Out school board member takes on staunch LGBT ally in Fort Worth House race

Posted on 20 Apr 2012 at 12:46am

Carlos Vasquez says education cuts led to run against Lon Burnam, who touts perfect record on gay issues

Vasquez-Burnam

Carlos Vasquez, left, and Lon Burnam

DAVID TAFFET  |  Staff Writer

Openly gay Fort Worth school board member Carlos Vasquez is challenging  state Rep. Lon Burnam, a staunch LGBT ally, for the Democratic nomination for House District 90. The area covers most LGBT neighborhoods in Fort Worth.

Election-2012-LogoBurnam has served in the Legislature since 1997. Vasquez was elected to the Fort Worth Independent School District’s Board of Trustees in 2008. He represents District 1, which covers the northwest part of the city, and his term ends in 2013.

“The $5.4 billion cut to education was the deciding factor,” Vasquez said of his decision to enter the House race, adding that he also feels it’s important to have an openly gay member of the Legislature.

Burnam agreed that the Legislature’s slashing of education funding is a disaster for public schools in Texas. And he called the governor’s position on women’s health equally horrible. On LGBT issues, Burnam said he’s always worked closely with Equality Texas, the statewide gay rights organization.
Equality Texas Deputy Executive Director Chuck Smith said, “Lon is one of the strongest allies we have in the Texas House of Representatives.”

Burnam said he understands the priority of the LGBT community to elect openly gay candidates to the Legislature, but feels there are better seats to target.

“It’s in the best interest of the community to elect a 100 percent friend,” he said.

Burnam was a founding member of Tarrant County Stonewall Democrats. During the anti-marriage amendment battle in 2005, he said he not only campaigned against the measure but contributed money.

“Where was Carlos during those battles?” he asked.

After the Rainbow Lounge raid, Burnam said he worked closely with Fort Worth city council members Joel Burns and Kathleen Hicks.

“I was working [Mayor Mike] Moncrief, because he didn’t get it right away,” Burnam said. “By July 4, [Police Chief Jeffrey] Halstead admitted to me he made mistakes. Where was Carlos?”

The Texas Tribune suggested in a recent article that Burnam’s biggest opponent could be Domingo Garcia. Garcia is running for the new Congressional District 33 seat, which overlaps much of House District 90. In a district that is 71 percent Hispanic, Vasquez may be able to ride Garcia’s coattails among Hispanic voters.

Both Burnam and Vasquez downplayed that idea but agreed Vasquez would receive some votes based on ethnicity.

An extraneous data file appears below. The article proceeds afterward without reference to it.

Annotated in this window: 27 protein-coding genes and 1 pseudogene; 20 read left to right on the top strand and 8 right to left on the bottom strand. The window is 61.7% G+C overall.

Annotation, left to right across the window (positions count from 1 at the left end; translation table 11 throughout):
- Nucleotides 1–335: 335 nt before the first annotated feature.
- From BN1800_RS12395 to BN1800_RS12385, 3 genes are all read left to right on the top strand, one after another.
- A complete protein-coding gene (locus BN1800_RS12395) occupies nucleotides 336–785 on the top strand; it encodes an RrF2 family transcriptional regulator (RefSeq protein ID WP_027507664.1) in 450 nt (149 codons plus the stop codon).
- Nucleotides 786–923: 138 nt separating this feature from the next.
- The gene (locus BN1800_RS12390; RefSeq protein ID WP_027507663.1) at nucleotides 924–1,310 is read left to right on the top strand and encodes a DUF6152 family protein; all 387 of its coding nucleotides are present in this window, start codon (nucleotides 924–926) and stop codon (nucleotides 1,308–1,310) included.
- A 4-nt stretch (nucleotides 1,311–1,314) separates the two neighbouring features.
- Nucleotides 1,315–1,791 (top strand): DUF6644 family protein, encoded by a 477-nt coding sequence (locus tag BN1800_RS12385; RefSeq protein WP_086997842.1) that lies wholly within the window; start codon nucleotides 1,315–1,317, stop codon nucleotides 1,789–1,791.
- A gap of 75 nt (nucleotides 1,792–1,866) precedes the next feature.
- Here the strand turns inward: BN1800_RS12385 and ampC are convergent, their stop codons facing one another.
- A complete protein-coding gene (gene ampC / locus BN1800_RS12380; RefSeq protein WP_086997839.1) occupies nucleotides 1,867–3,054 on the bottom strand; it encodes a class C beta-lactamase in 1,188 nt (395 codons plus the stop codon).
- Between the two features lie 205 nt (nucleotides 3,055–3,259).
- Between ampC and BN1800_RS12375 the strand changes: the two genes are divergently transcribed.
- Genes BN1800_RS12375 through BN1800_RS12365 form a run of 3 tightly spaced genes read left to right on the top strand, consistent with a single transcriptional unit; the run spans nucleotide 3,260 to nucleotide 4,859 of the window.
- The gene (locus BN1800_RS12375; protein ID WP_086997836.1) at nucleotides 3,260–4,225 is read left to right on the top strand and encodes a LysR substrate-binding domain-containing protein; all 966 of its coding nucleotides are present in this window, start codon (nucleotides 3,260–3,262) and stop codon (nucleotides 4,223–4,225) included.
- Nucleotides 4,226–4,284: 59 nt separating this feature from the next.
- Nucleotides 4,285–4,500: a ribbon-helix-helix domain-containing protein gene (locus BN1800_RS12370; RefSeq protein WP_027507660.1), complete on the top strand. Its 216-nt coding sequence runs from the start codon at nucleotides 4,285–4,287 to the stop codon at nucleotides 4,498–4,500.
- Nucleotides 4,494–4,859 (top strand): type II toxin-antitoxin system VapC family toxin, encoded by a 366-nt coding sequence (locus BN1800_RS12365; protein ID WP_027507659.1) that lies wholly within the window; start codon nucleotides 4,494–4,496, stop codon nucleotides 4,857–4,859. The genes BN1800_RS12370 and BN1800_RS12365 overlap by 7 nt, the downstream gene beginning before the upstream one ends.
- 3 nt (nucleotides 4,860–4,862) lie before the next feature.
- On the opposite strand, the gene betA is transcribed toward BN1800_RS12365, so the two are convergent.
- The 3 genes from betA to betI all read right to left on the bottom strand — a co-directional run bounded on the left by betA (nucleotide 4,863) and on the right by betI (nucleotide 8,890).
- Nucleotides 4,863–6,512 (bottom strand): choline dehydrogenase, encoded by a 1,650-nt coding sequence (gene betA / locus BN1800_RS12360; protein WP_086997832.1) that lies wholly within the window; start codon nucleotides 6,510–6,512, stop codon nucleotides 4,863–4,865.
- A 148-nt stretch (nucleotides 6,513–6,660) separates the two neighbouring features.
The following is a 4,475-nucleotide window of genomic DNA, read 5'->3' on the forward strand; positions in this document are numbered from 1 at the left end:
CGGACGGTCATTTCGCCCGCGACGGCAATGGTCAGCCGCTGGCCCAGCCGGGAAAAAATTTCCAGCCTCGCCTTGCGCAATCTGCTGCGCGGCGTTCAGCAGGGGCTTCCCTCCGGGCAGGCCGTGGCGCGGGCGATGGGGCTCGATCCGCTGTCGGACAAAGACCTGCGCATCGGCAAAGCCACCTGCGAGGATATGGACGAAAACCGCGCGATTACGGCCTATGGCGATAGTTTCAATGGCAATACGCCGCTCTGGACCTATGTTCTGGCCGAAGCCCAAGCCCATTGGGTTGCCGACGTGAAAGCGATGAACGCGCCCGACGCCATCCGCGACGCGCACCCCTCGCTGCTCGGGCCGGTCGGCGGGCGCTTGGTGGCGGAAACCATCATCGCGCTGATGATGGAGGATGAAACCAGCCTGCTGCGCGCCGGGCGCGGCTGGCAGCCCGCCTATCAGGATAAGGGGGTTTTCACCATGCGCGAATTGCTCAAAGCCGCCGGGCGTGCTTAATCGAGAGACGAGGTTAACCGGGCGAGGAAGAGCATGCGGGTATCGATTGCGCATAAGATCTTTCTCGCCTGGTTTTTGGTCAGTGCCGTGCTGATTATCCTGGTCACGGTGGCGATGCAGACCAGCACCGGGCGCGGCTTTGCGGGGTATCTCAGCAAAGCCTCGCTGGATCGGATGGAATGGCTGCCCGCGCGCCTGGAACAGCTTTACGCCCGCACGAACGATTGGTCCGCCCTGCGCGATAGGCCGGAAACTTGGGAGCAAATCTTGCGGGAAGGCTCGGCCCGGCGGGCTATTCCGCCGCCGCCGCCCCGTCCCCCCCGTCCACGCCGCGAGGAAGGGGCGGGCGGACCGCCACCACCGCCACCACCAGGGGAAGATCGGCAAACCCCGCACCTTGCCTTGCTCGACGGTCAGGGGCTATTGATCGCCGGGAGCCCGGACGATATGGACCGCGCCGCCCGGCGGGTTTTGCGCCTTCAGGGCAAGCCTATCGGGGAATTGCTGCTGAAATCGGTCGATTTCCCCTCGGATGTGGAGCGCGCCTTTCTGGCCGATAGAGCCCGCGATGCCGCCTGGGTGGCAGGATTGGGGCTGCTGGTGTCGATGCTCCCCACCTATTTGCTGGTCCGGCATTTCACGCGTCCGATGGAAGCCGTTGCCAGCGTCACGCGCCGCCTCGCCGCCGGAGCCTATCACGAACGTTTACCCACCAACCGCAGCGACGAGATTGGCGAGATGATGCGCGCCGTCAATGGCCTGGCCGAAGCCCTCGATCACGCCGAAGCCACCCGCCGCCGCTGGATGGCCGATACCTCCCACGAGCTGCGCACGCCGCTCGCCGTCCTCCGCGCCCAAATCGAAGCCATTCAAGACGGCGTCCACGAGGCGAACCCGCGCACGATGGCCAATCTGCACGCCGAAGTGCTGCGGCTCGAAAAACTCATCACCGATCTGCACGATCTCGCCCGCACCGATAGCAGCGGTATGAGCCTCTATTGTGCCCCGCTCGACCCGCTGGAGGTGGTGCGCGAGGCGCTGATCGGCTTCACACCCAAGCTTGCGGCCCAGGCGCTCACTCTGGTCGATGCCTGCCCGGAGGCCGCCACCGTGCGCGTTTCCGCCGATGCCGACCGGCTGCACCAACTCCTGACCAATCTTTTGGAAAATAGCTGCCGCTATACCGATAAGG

Burnam said he isn’t worried and is polling higher among Hispanics than Vasquez. And Vasquez said he expected votes from the Hispanic community and others who know his work on the school board.

“Most of the community knows me,” Vasquez said.

Vasquez accused Burnam of being a partisan Democrat who can’t get much done.

“Lon’s a good guy, a good Democrat, but he hasn’t been effective,” Vasquez said.

Burnam said he was the only House member to vote against Tom Craddick for speaker in 2003. During Craddick’s term, legislation with Burnam’s name on it didn’t move out of committee.

“You just have to be creative in how you do your advocacy,” Burnam said.

This term, Burnam is co-chair of the House Democratic Campaign Committee. He cited that as an example of how fellow Democrats in the House trust him.

“We’re going to pick up a bunch of seats,” he said.

Vasquez said he has discussed his candidacy with the Gay and Lesbian Victory Fund, but the group that backs openly LGBT candidates nationwide has made no endorsement in the race.

Denis Dison, vice president of communications for the Victory Fund, said it’s always hard to dislodge an incumbent.

“Most people serious about getting into public office wait for an opportunity,” Dison said.

In considering potential endorsements, the Victory Fund looks at whether there’s a path to victory, which can involve local party politics, scandals or other opportunities.

He pointed out that of more than 7,000 state legislators across the country, only about 90 are LGBT. Texas is one of 18 states that lack an openly LGBT legislator.

“We don’t have the luxury of saying, ‘We’ll let our allies do the work for us,’” Dison said, noting that the group has backed LGBT candidates against incumbents who are strong allies. “It’s about the [gay] candidate, not the incumbent.”

Vasquez is one of two gay candidates who are taking on staunch LGBT allies in Texas House races this year, as activist Ray Hill challenges incumbent Rep. Garnet Coleman in Houston.

“If we don’t have one of our own fighting for us, no one will bring our issues to the forefront,” Vasquez said.

“We need a state representative who will represent all of us. We need a gay legislator.”

This article appeared in the Dallas Voice print edition April 20, 2012.

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